OTTAWA — Newly minted Environment Minister Steven Guilbeault said Wednesday there is nothing ‘really new” in the political rhetoric between Alberta and Ottawa around climate change this week, and shrugged off any suggestion his appointment will make that relationship more difficult than it already is.
Guilbeault is a former environmental activist from Quebec who has called the oilsands “dirty” and argued that pipelines and oil and gas expansion are not compatible with meeting Canada’s climate goals.
Elected in 2019, he was appointed to cabinet but not to the environment post many expected. Instead he spent the last two years as minister of heritage while former clean tech CEO Jonathan Wilkinson shepherded through net zero climate legislation and stronger greenhouse gas targets in the Environment Department.
There was talk in 2019 that Guilbeault’s appointment would have rubbed salt in the open sore that was the Ottawa-Alberta relationship. But that all changed Tuesday when Prime Minister Justin Trudeau majorly shook up his inner circle, moving Wilkinson to Natural Resources and Guilbeault into Environment.
It was not, Guilbeault insists, at his demand.
“I was never promised anything and I never asked for anything either,” he said in an interview with The Canadian Press.
But rub salt in the wound it has, with Conservative MPs critical of the decision and Alberta Premier Jason Kenney warning that Guilbeault’s appointment to the environment portfolio sent a “problematic message” to his province about Ottawa’s plans for the oil and gas sector. He called Guilbeault’s “personal background and track record” on climate and oil and gas concerning.
Guilbeault dismissed any suggestion he will make the job of Ottawa-Alberta relations more thorny, pushing back with his own criticism of Kenney for skipping the United Nations COP26 climate talks that start next week in Scotland.
“I’m disappointed that Jason Kenney won’t be in Glasgow, other premiers will be there,” he said in a post-cabinet scrum Wednesday.
And he said Kenney using his appointment to pick a fight with Ottawa on climate action is just new lyrics to the same old song.
“Alberta has been trying to pick a fight with us on climate for quite some time,” he told The Canadian Press.
“They’ve taken us to court on carbon pricing, they’re taking us to court on environmental impact assessment. There’s there’s nothing really new or surprising about that.”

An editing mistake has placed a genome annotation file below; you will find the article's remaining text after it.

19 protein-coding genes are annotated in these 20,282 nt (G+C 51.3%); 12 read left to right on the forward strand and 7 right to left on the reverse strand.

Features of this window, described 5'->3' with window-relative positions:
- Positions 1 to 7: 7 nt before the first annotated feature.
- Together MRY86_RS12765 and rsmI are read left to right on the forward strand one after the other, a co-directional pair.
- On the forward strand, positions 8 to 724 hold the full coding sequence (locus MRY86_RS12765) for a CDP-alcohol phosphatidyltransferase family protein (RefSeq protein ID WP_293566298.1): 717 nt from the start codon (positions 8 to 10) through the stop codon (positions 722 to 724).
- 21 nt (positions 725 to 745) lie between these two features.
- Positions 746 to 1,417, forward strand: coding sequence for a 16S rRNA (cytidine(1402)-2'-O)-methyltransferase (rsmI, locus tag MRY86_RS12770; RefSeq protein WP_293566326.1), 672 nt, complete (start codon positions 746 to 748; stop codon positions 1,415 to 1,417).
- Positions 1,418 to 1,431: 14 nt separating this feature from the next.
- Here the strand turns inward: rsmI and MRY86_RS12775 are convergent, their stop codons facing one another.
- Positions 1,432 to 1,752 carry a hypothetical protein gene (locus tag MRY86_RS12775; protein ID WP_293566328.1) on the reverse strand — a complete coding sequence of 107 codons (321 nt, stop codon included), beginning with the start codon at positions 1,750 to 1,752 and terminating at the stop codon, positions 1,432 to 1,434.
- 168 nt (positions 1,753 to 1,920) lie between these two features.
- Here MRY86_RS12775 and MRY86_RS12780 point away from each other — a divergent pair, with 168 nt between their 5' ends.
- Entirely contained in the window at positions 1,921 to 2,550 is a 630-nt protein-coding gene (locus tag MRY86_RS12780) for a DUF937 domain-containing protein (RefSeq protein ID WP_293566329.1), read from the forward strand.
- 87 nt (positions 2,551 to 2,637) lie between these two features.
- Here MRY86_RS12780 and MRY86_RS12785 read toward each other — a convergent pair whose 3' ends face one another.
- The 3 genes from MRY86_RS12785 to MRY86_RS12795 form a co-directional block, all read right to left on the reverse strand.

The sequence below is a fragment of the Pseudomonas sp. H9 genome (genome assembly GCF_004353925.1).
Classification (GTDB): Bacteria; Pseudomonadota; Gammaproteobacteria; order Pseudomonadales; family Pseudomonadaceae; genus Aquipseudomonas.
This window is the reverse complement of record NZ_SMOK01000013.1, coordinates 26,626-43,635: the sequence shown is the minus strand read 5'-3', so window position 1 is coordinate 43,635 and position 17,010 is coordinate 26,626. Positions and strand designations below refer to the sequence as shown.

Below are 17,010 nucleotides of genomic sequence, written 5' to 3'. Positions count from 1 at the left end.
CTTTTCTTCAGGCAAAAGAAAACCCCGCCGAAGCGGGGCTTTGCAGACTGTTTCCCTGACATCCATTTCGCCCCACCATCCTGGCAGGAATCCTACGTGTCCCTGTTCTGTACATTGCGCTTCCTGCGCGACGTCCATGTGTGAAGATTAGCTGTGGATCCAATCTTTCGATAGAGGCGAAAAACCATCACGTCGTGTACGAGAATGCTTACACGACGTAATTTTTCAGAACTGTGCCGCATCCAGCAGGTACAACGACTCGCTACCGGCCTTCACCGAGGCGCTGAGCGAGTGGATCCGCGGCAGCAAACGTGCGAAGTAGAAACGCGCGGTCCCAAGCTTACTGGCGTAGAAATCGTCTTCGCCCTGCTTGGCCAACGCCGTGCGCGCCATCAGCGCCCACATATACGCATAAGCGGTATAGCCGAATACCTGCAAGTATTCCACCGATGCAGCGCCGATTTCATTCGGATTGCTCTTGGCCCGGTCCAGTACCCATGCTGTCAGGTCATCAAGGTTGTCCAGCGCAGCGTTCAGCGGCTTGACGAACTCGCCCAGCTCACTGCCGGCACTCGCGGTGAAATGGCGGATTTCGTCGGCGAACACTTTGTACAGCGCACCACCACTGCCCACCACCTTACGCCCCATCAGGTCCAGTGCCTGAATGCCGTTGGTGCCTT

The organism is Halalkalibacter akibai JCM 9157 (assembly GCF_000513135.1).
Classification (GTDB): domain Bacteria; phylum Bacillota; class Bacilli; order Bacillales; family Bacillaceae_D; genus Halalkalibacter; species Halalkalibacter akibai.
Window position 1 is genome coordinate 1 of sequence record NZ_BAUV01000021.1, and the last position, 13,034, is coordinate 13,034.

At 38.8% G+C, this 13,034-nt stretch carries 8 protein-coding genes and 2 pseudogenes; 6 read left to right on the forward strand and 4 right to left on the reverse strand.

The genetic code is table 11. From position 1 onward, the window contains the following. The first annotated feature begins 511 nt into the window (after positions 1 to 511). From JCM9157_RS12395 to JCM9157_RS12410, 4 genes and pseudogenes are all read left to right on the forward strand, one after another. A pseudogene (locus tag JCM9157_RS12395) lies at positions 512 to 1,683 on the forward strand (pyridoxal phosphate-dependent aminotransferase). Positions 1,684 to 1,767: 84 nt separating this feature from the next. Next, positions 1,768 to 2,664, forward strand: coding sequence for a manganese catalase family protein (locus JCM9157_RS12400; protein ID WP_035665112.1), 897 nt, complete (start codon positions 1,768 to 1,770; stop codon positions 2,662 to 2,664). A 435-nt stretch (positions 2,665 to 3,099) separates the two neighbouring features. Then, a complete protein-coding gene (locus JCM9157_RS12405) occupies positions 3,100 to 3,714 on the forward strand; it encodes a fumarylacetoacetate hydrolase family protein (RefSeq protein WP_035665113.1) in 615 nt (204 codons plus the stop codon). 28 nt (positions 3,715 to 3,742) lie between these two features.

Canada’s climate plan also isn’t changing with him in charge, said Guilbeault, noting it was not secret before and it’s not secret now that the plan is to curb emissions from every sector, including oil and gas.
Among his first priorities will be legislating or regulating an emissions cap on oil and gas, and then setting targets to force them downward over the next 30 years, in five-year increments.
The details of how and when are yet to be developed but Guilbeault said Wednesday the cap will be set at “current emissions” and go down from there.
The oil and gas industry produced almost 200 million tonnes of greenhouse gases in 2019, more than one-quarter of Canada’s total emissions. Catherine Abreu, executive director of Destination Zero, said climate action won’t be successful without getting those down.
She said the political will to do it has not been there before.
Prime Minister Justin Trudeau has instead tried to balance support for the fossil fuel sector with climate policy, without much success. Canada’s emissions are likely lower than they would have been without Trudeau’s climate policies, but they’re still about seven million tonnes higher than they were when he took office.
Almost all of that growth is due to oil and gas extraction and road transportation.
Guilbeault’s first job will be to sell Canada’s climate plan on the global stage. On Monday, the United Nations COP26 climate talks kick off in Glasgow.
Guilbeault is no stranger to COP meetings — this will be his 19th. But it’s his first from the government side of the table. He said Canada, like everyone else in the world, needs to do more to slow global warming, and that’s the message Canada will be pushing in Scotland.
The COP26 meetings, delayed one year by COVID-19, are intended to finalize the rule book for the Paris accord, including on such matters as how carbon emissions trading can work between countries, and what each country has to report about progress toward climate goals.
This report by The Canadian Press was first published Oct. 27, 2021.
Mia Rabson, The Canadian Press